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Day 1 starting out

Discussion in 'Structured Educational Program' started by jjbuckler, Jun 21, 2017.

  1. jjbuckler

    jjbuckler Peer Supporter

    I first started with upper back pain in June of last year. This would come and go, with no real rhyme or reason. Sometimes massage would help, but only for a time. Then in October the lower back pain started, along with pain in my shoulders and neck. After that came the fatigue and spasms. The pain would move- sometimes my upper back, sometimes my lower. Sometimes both. For awhile the pain my shoulder dissipated, only to return. I went from being a 30-40 miles per week runner, to barely being able jog. I had to back out of all my races. There was never an injury that I could remember, no sense that I had "done something" to my back. I just woke up and things hurt.

    I tried any number of things to get better. At first my doctor thought it was a byproduct of my hypothyroidism. Medication changed, but only fixed the fatigue. They could find nothing else about my back/body that appeared wrong. All my blood work and other tests were normal. I was tested for Rheumatoid Arthritis, Lupus, Lyme Disease, polymyalgia rheumatica. All negative. I've tried foam rollers, tennis balls, thera canes, trigger point therapy, taking magenesium. all helped some, never for very long. I did ten weeks of physical therapy, which helped a little but did nothing for the discomfort.

    Most recently the pain/soreness has moved to my glute muscles and right leg. My lower back has settled it seems, but my shoulders/upper back is still a problem. The pain in my glutes and legs move all around. sometimes the front of my leg, sometimes the back of the thigh. Sometimes just the glutes. It is not lost on my that this part really started when my PT encouraged me to start running again. When its bad, walking feels awkward.

    I just recently read John Sarno's "The Mind-Body Connection" and it clicked with me in a way nothing has. I have a long history of "physically" expressing my anxiety. 15 years ago it was IBS (with anxiety attacks). In graduate school it was chronic prostatitis. In 1996, after my dad died, I had low grade nausea for 6 months. I've started going back to my therapist. When I mentioned Sarno's name, he smiled and said "Oh yes, Sarno has done some great work". He has several of his books, which makes me hopeful.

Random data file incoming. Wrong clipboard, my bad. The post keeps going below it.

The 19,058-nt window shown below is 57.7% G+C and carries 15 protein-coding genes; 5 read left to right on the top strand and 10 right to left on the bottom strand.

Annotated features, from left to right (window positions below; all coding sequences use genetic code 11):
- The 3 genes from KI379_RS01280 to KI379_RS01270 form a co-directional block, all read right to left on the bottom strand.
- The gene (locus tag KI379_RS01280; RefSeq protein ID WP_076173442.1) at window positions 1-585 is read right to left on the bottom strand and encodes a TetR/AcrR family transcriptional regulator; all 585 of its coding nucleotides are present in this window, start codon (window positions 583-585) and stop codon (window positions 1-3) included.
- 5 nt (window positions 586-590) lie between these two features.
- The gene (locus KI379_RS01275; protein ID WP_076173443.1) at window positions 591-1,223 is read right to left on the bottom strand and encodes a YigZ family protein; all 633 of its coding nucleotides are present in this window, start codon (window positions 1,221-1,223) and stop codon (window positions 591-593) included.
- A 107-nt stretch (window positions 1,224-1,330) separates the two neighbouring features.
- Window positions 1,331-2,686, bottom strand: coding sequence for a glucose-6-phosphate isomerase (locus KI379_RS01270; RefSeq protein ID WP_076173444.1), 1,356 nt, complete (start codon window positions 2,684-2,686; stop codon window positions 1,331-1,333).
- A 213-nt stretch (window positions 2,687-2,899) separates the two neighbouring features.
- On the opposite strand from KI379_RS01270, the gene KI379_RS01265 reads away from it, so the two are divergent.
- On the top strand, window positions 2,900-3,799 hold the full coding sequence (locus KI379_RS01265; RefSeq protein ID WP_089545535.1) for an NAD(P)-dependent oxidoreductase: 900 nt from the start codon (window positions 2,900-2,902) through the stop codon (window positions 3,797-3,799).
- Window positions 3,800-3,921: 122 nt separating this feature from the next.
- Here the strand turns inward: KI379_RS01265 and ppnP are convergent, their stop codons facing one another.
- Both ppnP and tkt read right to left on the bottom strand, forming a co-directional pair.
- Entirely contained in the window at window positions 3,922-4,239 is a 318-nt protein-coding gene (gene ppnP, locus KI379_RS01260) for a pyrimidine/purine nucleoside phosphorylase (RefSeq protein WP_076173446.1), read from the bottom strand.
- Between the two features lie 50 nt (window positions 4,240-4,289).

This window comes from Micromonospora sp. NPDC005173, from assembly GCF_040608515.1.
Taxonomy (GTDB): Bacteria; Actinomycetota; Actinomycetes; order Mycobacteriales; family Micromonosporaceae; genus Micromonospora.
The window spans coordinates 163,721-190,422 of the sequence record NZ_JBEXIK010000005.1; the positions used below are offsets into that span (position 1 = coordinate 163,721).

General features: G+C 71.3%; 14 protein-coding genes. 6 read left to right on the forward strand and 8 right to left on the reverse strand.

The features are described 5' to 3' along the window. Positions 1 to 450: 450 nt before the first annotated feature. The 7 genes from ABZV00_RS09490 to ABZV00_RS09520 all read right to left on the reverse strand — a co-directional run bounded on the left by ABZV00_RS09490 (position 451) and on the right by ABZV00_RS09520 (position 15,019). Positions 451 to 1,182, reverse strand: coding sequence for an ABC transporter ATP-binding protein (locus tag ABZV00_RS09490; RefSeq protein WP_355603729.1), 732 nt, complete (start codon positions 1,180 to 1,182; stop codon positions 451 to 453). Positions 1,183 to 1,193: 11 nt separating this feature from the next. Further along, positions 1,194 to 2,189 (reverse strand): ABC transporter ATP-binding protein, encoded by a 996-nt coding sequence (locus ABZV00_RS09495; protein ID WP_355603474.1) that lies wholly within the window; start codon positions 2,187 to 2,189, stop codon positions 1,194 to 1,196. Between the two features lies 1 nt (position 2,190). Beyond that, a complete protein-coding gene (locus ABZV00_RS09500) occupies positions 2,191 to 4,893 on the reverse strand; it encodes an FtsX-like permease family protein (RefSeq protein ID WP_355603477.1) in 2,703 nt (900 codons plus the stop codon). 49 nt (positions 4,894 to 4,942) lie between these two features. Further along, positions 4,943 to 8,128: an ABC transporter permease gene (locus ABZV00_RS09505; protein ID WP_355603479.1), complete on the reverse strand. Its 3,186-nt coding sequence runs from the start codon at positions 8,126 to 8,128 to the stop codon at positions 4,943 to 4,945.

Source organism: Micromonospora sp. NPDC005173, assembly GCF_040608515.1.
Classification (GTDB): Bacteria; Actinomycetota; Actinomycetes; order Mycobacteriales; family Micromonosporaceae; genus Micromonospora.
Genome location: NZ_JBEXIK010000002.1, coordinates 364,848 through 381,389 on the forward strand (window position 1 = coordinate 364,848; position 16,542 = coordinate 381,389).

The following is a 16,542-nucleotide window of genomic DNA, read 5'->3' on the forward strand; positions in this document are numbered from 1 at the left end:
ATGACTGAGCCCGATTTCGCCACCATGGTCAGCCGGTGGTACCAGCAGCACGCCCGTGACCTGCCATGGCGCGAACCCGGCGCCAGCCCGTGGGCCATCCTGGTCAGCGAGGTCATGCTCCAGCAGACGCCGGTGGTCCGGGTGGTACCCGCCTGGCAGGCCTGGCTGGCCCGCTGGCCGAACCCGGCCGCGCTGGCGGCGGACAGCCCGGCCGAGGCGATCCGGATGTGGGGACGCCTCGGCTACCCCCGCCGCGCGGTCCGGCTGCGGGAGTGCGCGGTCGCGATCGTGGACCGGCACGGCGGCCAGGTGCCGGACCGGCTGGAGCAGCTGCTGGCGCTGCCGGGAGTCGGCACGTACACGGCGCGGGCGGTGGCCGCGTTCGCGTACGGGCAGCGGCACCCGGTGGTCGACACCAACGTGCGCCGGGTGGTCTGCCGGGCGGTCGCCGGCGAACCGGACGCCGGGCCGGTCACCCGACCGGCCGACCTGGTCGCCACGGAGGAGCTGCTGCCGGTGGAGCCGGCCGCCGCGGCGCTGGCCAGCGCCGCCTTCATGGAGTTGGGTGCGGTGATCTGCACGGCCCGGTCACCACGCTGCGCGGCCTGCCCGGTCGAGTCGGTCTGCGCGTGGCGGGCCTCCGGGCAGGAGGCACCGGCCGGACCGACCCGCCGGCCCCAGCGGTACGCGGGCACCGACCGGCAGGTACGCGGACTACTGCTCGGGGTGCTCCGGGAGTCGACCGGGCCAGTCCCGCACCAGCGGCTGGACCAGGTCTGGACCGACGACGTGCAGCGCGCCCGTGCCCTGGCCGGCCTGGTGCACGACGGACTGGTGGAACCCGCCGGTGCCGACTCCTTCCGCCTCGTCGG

I'm working hard on acceptance, as I am one of those people who googles symptoms endlessly. Its what I've done for several months, so I have a categorical knowledge of the what disease goes with what symptom(LOL), that can sometimes be hard to shove out of your brain.

    What does getting rid of TMS mean to me? It means getting back to running, something I desperately miss and was my major stress reducer. It means being able to rough house with 7 year old son without flinching. It means being able to walk to my job without limping. It means being the active, healthy person I was.
    Last edited: Jun 21, 2017
  2. Walt Oleksy (RIP 2021)

    Walt Oleksy (RIP 2021) Beloved Grand Eagle

    Hi and welcome to this community of TMS healing. You have been checked out and nothing structural has been found wrong with you. That's something to cheer about. It means your symptoms are all emotional. Please do yourself a big favor and stop searching Dr. Google. That can make you think you have health problems you really don't have. Trust the SEProgram to help heal you, as it did me and countless others. I journaled and discovered I was repressing anger and other emotions from when I was a boy of seven and my parents divorced and left me with feelings of abandonment and insecurity. You will discover the emotions causing your pains, and it is common in TMS that they can move around.
  3. jjbuckler

    jjbuckler Peer Supporter

    Thanks for the kind words Walt. I have in fact given up googling symptoms. When I realized I was spending hours staring at trigger point diagrams, and googling symptoms, I knew something had to give. It was the first step I took after reading Sarno.


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